Utah Transit Authority officials say they are "pretty optimistic" about Utah's ability to receive federal funding that will help state transportation officials study the possibility of restoring commuter rail service to Idaho and Nevada in the near future.
Jay Fox, the agency's director, told a joint KSL-Deseret News editorial board Monday that he supports the idea of creating more north-south passenger rail corridors in the region, especially since that option is almost nonexistent in the West, except along the Pacific Coast.
The topic was scheduled to be discussed in further detail during the Utah Legislature's Transportation Interim Committee on Wednesday afternoon, but the committee was unable to get to the subject before a special legislative session was called to order.
However, UDOT officials confirmed to KSL.com that the agency did apply for a grant through the Corridor Identification and Development Program led by the Federal Railroad Administration, which would help the agency study passenger rail service restoration between Salt Lake City and Las Vegas, in partnership with UTA and the Nevada Department of Transportation.
The Idaho Transportation Department applied for the same grant to help study the same service between Boise and Salt Lake City in coordination with UDOT, UTA and the city of Boise.
"At this point, these are just exploratory study efforts and do not necessarily mean that passenger rail is moving forward," said UDOT spokesman John Gleason in a statement Friday.
It's unclear when the Federal Railroad Administration will announce which projects it will provide money to through its program, which seeks to "guide intercity passenger rail development throughout the country and create a pipeline of intercity passenger rail projects ready for implementation." Its deadline for states to submit proposals was March 20.
The three states should know later this year whether they will get the grants to study the idea further, according to Fox.
"I would say, given the nature of our relationships with the (Federal Railroad Administration) and the conversations we've had with Amtrak, we're pretty optimistic," he said.
Salt Lake City leaders initiated "preliminary" conversations with leaders in Boise and Las Vegas last year. The idea would be to restore the old Pioneer and Desert Wind lines, a pair of lines that connected Utah's capital to the two other cities that were discontinued in 1997. The idea immediately gained the support of Utah transportation officials, even if UTA wouldn't run any of the rail services.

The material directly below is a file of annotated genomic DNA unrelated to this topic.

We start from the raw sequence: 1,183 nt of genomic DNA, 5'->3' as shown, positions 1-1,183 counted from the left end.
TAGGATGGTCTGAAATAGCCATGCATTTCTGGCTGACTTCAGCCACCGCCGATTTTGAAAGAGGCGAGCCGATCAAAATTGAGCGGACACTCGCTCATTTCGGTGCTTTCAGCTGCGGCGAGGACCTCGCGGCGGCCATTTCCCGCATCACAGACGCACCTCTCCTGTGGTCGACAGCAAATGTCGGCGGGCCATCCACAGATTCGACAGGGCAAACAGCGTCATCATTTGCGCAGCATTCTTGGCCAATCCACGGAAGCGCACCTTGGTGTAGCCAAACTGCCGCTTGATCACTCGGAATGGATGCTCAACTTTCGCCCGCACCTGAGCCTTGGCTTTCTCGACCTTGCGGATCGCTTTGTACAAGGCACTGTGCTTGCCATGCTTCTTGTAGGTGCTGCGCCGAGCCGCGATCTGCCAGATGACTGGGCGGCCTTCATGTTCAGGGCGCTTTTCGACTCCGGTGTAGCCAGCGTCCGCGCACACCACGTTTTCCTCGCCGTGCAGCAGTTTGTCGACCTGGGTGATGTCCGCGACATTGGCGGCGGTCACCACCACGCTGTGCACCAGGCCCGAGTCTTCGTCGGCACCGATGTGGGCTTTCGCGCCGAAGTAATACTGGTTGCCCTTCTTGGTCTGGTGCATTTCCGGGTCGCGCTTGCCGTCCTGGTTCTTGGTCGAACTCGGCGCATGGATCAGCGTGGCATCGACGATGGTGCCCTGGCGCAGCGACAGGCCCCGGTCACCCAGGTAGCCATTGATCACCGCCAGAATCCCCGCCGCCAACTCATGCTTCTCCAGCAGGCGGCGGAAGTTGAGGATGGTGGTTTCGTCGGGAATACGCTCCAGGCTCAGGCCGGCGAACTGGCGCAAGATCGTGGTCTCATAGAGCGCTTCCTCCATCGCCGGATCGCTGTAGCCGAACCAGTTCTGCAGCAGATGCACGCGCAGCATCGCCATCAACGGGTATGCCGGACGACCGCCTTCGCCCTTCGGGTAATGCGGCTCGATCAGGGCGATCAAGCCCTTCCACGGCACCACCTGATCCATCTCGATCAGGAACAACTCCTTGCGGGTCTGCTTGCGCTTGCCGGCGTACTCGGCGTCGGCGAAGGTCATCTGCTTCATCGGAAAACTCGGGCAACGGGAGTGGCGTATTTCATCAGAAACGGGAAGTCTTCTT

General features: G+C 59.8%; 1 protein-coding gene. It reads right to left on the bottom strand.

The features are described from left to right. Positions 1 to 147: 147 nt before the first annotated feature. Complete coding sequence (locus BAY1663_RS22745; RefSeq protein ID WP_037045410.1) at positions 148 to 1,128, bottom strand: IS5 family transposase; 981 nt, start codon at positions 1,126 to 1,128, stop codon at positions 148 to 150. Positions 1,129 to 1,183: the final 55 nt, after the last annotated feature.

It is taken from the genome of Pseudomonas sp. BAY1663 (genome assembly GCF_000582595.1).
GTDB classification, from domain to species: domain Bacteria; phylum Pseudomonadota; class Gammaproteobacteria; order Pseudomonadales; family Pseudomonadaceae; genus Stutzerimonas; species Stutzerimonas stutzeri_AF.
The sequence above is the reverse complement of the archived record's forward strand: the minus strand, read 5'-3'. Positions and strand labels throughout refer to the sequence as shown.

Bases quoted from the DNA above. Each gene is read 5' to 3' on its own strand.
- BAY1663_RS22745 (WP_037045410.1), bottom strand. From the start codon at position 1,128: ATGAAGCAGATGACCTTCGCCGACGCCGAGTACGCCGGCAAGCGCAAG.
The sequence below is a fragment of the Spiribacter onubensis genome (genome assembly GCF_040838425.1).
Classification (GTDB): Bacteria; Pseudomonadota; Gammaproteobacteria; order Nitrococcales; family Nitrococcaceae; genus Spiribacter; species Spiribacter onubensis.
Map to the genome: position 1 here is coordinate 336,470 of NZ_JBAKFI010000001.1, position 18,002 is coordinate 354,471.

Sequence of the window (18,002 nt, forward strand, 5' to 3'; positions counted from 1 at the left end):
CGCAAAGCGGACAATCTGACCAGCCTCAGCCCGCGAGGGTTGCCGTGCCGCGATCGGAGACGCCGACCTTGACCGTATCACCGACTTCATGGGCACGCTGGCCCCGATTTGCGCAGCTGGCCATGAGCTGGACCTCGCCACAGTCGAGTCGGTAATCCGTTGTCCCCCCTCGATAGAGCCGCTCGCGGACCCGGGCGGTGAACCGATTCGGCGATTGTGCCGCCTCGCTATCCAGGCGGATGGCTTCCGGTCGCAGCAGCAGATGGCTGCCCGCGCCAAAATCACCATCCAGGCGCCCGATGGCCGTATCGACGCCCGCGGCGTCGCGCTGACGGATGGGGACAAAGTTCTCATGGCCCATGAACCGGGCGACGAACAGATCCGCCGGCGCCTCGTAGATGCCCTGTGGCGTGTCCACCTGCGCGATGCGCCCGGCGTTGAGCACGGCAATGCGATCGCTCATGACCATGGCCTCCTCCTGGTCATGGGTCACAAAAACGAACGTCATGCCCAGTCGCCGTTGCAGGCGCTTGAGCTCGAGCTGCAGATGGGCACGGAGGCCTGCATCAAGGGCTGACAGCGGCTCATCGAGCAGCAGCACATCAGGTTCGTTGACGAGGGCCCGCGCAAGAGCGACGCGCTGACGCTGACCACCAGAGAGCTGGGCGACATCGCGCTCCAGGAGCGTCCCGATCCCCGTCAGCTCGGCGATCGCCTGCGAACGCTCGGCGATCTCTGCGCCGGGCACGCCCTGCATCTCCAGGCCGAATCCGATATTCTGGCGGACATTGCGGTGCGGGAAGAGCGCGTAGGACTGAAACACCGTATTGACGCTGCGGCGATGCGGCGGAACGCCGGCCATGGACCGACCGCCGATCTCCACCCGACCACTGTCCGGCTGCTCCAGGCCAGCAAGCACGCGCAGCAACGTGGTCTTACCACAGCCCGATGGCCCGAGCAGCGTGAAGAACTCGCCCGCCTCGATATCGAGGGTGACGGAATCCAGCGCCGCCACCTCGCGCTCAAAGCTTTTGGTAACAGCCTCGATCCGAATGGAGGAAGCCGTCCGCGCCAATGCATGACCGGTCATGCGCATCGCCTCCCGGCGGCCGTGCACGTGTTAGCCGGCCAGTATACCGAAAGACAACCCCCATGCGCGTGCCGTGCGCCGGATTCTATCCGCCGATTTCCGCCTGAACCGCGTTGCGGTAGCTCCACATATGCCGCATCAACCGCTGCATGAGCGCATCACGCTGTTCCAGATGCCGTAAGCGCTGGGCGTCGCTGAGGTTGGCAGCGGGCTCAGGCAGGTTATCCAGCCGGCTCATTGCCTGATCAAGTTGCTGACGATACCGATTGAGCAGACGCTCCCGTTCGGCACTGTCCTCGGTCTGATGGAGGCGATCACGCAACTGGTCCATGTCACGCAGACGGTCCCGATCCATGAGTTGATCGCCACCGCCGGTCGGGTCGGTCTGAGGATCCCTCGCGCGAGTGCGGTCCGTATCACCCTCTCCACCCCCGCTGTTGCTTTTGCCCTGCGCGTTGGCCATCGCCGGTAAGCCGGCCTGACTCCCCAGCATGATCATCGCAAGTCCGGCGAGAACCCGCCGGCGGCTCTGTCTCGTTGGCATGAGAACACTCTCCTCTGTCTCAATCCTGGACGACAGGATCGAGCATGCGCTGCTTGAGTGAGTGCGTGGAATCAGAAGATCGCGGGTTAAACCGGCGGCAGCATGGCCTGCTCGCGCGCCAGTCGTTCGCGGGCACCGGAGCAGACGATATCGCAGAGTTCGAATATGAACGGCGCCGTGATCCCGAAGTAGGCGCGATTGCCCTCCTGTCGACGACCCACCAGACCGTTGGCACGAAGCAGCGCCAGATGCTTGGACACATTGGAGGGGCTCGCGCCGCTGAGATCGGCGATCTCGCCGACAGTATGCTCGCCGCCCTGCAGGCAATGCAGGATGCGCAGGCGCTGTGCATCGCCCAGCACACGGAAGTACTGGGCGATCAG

Fox explained that UTA became involved because he believes it would not only build public transportation options in the region but could also enhance the commuter rail service that already exists across the Wasatch Front through the FrontRunner.
"We have 83 miles of what could be a larger intercity corridor," he said. "I think that would not only be great for Utah and the surrounding areas but also great for us."
It's also possible that Amtrak, which operates on Union Pacific lines, could operate service using UTA's FrontRunner line, which would allow the commuter train to run "more effectively" through the Wasatch Front, he added. That's something that could be possible once the agency completes its double-tracking project, which may not happen until at least 2028 or 2029.
The $966 million double-tracking project is something that could also enhance FrontRunner's speed, frequency and capacity, as well as unlock the ability for UTA to provide Sunday service.
The possible commuter rail study comes as passenger rail advocates pushed for Utah to consider adding more rail service. Dan Bilka, the co-founder of the nonprofit rail advocacy organization All Aboard Northwest, told KSL.com last year that he believes trains could help improve the country's transportation infrastructure, providing more options than what's on the road or in the air.
"Our ultimate vision is for a seamless transportation network," he said at the time. "We don't see passenger rail as an end-all-be-all of transportation but as a crucial missing middle that really makes the other modes of transportation work well and effectively."